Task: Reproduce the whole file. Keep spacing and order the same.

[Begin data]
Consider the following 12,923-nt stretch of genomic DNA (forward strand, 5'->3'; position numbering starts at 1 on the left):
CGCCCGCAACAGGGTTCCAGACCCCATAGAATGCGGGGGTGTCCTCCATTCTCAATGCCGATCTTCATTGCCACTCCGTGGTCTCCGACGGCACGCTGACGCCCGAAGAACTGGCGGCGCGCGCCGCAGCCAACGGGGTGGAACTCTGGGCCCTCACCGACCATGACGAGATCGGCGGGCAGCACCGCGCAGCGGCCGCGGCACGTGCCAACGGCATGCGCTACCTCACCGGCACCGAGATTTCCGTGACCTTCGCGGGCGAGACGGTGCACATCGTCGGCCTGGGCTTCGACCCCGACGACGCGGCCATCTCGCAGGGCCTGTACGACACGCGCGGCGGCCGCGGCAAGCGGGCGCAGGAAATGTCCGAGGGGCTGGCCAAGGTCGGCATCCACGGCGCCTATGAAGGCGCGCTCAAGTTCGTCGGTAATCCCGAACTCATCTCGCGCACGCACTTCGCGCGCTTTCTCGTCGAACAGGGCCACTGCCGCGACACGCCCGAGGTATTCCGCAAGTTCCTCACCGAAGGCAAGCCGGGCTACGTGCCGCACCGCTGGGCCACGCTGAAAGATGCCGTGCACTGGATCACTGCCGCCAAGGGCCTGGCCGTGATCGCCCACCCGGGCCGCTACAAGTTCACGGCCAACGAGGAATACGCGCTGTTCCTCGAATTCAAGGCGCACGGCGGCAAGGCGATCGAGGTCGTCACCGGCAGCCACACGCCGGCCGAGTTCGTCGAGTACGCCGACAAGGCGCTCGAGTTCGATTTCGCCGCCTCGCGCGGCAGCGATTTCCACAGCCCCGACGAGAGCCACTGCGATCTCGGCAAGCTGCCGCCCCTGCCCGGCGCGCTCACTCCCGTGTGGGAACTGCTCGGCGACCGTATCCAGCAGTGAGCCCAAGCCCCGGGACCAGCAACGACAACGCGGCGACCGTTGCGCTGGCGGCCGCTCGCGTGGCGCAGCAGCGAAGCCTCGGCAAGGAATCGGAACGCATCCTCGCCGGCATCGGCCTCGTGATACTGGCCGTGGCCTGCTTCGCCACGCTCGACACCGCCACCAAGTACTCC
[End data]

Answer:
Consider the following 12,923-nt stretch of genomic DNA (forward strand, 5'->3'; position numbering starts at 1 on the left):
CGCCCGCAACAGGGTTCCAGACCCCATAGAATGCGGGGGTGTCCTCCATTCTCAATGCCGATCTTCATTGCCACTCCGTGGTCTCCGACGGCACGCTGACGCCCGAAGAACTGGCGGCGCGCGCCGCAGCCAACGGGGTGGAACTCTGGGCCCTCACCGACCATGACGAGATCGGCGGGCAGCACCGCGCAGCGGCCGCGGCACGTGCCAACGGCATGCGCTACCTCACCGGCACCGAGATTTCCGTGACCTTCGCGGGCGAGACGGTGCACATCGTCGGCCTGGGCTTCGACCCCGACGACGCGGCCATCTCGCAGGGCCTGTACGACACGCGCGGCGGCCGCGGCAAGCGGGCGCAGGAAATGTCCGAGGGGCTGGCCAAGGTCGGCATCCACGGCGCCTATGAAGGCGCGCTCAAGTTCGTCGGTAATCCCGAACTCATCTCGCGCACGCACTTCGCGCGCTTTCTCGTCGAACAGGGCCACTGCCGCGACACGCCCGAGGTATTCCGCAAGTTCCTCACCGAAGGCAAGCCGGGCTACGTGCCGCACCGCTGGGCCACGCTGAAAGATGCCGTGCACTGGATCACTGCCGCCAAGGGCCTGGCCGTGATCGCCCACCCGGGCCGCTACAAGTTCACGGCCAACGAGGAATACGCGCTGTTCCTCGAATTCAAGGCGCACGGCGGCAAGGCGATCGAGGTCGTCACCGGCAGCCACACGCCGGCCGAGTTCGTCGAGTACGCCGACAAGGCGCTCGAGTTCGATTTCGCCGCCTCGCGCGGCAGCGATTTCCACAGCCCCGACGAGAGCCACTGCGATCTCGGCAAGCTGCCGCCCCTGCCCGGCGCGCTCACTCCCGTGTGGGAACTGCTCGGCGACCGTATCCAGCAGTGAGCCCAAGCCCCGGGACCAGCAACGACAACGCGGCGACCGTTGCGCTGGCGGCCGCTCGCGTGGCGCAGCAGCGAAGCCTCGGCAAGGAATCGGAACGCATCCTCGCCGGCATCGGCCTCGTGATACTGGCCGTGGCCTGCTTCGCCACGCTCGACACCGCCACCAAGTACTCC